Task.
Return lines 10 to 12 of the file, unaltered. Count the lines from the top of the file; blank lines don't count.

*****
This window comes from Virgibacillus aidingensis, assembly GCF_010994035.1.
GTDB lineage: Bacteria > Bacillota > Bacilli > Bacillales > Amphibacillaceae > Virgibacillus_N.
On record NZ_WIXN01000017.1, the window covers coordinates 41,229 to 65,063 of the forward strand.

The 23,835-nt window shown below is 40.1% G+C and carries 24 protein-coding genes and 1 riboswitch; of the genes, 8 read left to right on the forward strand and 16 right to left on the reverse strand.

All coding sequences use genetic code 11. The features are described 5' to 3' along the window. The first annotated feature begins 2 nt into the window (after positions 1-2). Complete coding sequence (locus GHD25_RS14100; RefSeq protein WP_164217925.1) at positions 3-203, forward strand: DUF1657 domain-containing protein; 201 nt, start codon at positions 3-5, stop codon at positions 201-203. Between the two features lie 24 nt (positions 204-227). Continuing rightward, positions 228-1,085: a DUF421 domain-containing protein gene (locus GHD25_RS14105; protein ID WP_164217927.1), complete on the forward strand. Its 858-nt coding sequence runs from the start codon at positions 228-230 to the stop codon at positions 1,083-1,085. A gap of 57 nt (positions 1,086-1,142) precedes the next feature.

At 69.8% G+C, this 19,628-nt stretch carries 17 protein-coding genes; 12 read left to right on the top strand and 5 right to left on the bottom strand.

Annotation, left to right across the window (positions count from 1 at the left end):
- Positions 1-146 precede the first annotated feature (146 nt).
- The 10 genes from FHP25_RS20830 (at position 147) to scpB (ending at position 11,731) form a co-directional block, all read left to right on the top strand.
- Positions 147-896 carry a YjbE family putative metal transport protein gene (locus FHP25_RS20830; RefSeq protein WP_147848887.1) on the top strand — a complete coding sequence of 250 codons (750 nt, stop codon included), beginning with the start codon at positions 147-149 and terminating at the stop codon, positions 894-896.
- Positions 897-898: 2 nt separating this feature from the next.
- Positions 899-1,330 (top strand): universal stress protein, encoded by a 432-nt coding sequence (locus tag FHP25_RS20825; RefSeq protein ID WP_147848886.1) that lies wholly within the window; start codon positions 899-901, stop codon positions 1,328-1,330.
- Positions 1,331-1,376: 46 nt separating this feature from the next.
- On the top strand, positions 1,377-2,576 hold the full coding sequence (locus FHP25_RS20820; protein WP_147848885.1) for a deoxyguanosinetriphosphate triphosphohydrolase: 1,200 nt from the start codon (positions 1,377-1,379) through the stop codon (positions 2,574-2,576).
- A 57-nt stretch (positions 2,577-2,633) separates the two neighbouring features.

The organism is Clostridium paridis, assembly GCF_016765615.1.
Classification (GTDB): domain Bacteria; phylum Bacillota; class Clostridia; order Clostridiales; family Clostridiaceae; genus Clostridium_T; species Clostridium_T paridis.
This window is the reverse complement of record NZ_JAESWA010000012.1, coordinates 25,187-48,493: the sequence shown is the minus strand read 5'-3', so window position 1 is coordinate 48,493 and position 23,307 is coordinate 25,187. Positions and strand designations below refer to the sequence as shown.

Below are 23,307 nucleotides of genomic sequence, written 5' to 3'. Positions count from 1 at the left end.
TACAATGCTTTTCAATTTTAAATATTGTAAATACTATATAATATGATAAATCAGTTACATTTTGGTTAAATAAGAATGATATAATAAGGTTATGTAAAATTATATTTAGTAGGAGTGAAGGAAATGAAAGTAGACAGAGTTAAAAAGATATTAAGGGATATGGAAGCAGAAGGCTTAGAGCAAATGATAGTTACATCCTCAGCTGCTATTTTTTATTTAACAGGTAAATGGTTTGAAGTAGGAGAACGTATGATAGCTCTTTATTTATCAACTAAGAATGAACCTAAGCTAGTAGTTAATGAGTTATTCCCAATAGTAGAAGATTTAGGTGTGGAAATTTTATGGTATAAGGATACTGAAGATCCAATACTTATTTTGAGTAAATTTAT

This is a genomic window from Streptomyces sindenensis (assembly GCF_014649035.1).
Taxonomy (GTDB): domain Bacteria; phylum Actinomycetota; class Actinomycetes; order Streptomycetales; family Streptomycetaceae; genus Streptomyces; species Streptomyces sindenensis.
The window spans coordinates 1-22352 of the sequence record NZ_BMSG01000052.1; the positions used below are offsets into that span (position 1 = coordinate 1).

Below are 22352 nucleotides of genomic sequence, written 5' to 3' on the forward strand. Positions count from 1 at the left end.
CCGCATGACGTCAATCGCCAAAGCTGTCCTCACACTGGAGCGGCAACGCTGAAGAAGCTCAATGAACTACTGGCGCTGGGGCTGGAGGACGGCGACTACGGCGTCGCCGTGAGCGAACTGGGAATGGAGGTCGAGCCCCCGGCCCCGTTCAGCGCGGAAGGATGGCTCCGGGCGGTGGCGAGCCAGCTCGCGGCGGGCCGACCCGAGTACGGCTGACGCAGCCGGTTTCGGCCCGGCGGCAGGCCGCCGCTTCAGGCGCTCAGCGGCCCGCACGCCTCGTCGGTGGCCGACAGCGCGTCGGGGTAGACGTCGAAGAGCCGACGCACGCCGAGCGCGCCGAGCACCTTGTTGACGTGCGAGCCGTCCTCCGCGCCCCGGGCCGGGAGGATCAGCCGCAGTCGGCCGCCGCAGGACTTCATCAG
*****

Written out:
- Positions 147-896 carry a YjbE family putative metal transport protein gene (locus FHP25_RS20830; RefSeq protein WP_147848887.1) on the top strand — a complete coding sequence of 250 codons (750 nt, stop codon included), beginning with the start codon at positions 147-149 and terminating at the stop codon, positions 894-896.
- Positions 897-898: 2 nt separating this feature from the next.
- Positions 899-1,330 (top strand): universal stress protein, encoded by a 432-nt coding sequence (locus tag FHP25_RS20825; RefSeq protein ID WP_147848886.1) that lies wholly within the window; start codon positions 899-901, stop codon positions 1,328-1,330.